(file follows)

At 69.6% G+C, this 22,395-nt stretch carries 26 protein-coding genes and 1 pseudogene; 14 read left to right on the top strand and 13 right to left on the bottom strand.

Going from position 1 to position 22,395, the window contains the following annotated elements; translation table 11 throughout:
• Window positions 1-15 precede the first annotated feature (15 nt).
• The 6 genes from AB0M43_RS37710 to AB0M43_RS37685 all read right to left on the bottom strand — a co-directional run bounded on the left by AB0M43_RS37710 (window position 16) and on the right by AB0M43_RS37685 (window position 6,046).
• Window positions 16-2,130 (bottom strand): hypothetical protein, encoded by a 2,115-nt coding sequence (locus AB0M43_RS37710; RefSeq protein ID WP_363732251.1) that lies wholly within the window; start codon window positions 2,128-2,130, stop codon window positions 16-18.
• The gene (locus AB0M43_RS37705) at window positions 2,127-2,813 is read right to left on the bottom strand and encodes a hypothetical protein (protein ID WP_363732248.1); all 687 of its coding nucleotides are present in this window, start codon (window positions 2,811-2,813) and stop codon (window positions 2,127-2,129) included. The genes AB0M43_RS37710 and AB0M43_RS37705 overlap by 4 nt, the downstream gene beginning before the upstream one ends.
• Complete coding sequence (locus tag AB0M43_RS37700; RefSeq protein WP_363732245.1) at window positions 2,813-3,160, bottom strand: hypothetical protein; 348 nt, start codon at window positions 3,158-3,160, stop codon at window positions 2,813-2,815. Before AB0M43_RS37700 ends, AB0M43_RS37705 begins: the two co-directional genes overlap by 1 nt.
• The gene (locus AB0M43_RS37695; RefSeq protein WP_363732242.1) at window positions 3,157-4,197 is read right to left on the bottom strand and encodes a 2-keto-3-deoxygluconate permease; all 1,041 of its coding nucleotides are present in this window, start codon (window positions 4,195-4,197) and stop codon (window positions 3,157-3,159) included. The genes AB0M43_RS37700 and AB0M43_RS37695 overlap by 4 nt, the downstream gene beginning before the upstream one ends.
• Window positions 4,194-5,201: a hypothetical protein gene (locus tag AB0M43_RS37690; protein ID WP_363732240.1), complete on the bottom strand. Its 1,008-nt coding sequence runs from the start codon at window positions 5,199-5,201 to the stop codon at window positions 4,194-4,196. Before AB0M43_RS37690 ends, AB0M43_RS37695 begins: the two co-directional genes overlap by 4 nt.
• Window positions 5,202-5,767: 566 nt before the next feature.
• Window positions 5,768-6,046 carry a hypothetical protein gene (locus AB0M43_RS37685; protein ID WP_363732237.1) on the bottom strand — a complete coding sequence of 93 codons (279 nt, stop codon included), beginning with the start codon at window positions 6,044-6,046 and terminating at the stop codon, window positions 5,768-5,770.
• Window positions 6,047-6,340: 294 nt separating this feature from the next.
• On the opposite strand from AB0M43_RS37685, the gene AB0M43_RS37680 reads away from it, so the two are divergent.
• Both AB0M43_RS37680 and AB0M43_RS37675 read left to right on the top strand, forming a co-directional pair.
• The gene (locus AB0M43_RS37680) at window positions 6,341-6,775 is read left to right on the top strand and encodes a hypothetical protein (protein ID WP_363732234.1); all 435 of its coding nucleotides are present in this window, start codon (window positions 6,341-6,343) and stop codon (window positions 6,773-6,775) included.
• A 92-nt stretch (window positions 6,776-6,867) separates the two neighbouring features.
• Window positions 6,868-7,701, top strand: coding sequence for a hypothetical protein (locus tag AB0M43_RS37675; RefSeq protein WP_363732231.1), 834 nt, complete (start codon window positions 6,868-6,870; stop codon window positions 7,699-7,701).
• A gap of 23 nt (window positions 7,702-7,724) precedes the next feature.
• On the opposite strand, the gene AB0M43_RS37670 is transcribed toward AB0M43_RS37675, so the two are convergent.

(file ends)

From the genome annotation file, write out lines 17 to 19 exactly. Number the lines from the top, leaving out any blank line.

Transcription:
• Window positions 6,868-7,701, top strand: coding sequence for a hypothetical protein (locus tag AB0M43_RS37675; RefSeq protein WP_363732231.1), 834 nt, complete (start codon window positions 6,868-6,870; stop codon window positions 7,699-7,701).
• A gap of 23 nt (window positions 7,702-7,724) precedes the next feature.
• On the opposite strand, the gene AB0M43_RS37670 is transcribed toward AB0M43_RS37675, so the two are convergent.